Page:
In some members of the species the tooth rows diverge slightly towards the back, forming a dental arcade (the part of the mouth where teeth sit) that is neither parallel-sided as in modern apes nor more rounded as in humans.
The canine teeth of Au. afarensis are much smaller than those of chimpanzees, and they are narrower and differently shaped to those of the earlier Au. anamensis. The canine premolar honing complex has been completely lost - this is a feature present in chimpanzees and other apes outside of the hominin lineage, where the large and projecting upper canine teeth are sharpened against the lower third premolars. All known modern and fossil apes have this honing complex. Its absence, along with the presence of bipedalism, is thought to be characteristic of species on the hominin lineage.
Au. afarensis was competent at walking upright on two legs, and skeletal features indicate it did so regularly. However, it may not have walked in exactly the same way as we do or been able to walk long distances efficiently.
Anatomical features associated with upright walking are present in the spine, pelvis, legs and feet. These include a broad pelvis and a femur that is angled inwards towards the knee so that the centre of gravity lies directly above the foot.
Lucy and her species also retained some adaptations for climbing and hanging from trees. These features are seen in the shoulders, arms, wrists and hands.
It is likely that the species, particularly the smaller females, spent a significant amount of time moving around in trees. The larger males were probably less arboreal.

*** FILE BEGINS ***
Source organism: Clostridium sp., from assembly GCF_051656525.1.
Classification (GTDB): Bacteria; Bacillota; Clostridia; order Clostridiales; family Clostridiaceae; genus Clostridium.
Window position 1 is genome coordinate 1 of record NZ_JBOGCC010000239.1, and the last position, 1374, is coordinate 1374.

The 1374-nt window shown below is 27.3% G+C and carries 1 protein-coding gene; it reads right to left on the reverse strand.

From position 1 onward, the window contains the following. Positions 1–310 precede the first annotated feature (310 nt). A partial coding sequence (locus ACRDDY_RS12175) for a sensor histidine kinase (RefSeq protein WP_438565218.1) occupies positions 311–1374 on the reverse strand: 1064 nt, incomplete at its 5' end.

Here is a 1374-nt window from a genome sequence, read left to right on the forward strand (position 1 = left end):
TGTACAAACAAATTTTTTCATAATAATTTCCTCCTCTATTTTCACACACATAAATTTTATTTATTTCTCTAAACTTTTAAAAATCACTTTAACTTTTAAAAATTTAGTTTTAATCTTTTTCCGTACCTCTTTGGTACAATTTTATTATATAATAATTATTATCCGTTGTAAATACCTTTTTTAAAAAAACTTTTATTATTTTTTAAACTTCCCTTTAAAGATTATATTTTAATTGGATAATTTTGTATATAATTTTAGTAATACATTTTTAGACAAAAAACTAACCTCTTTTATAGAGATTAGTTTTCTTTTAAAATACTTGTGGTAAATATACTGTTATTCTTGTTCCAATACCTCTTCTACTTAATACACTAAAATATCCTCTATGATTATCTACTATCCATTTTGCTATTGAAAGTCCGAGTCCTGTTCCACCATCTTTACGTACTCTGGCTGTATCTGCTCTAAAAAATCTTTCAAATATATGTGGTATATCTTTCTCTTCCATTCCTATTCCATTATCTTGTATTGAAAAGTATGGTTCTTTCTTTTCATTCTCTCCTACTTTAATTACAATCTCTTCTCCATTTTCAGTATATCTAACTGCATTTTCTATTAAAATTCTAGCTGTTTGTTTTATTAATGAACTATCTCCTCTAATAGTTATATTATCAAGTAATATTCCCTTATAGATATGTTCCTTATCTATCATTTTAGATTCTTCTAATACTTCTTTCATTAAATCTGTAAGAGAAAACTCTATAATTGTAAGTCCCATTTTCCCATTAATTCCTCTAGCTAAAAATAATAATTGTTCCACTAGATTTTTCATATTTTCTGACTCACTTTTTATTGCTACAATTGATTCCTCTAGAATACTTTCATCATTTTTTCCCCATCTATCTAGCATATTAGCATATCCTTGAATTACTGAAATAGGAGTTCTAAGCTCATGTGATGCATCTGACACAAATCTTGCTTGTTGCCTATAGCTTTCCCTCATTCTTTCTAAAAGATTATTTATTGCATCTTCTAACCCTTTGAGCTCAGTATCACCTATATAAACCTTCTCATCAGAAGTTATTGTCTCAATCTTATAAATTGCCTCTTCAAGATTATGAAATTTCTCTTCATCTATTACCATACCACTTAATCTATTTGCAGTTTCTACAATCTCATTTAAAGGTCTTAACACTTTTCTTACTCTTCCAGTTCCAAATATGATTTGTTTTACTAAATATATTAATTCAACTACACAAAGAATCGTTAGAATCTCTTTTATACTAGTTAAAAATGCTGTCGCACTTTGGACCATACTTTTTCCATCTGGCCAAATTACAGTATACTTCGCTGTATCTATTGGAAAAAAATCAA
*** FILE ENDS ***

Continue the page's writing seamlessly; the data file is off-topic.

Au. afarensis may have foraged in the tree canopy as well as on the ground, and probably retreated to the trees at night to avoid predators and for a good night's sleep. Chimpanzees and other apes are known to build nesting platforms in tree canopies.
The site of Laetoli in Tanzania preserves the oldest known hominin footprints. Nearly 3.7 million years ago, a volcanic eruption covered the landscape with a layer of fine ash. Rain created a surface like wet cement and, before it hardened, a variety of animals wandered across it. Further eruptions covered the footprints they left behind, preserving them for posterity.
More than 20 species left tracks, including rhinoceroses, giraffes and baboons.
In 1978, two years after the first animal prints were uncovered, palaeoanthropologist Mary Leakey excavated a 27-metre-long trail made by hominins, consisting of about 70 footprints. They were attributed to Au. afarensis, to this day the most likely candidate as only this species has been found at Laetoli.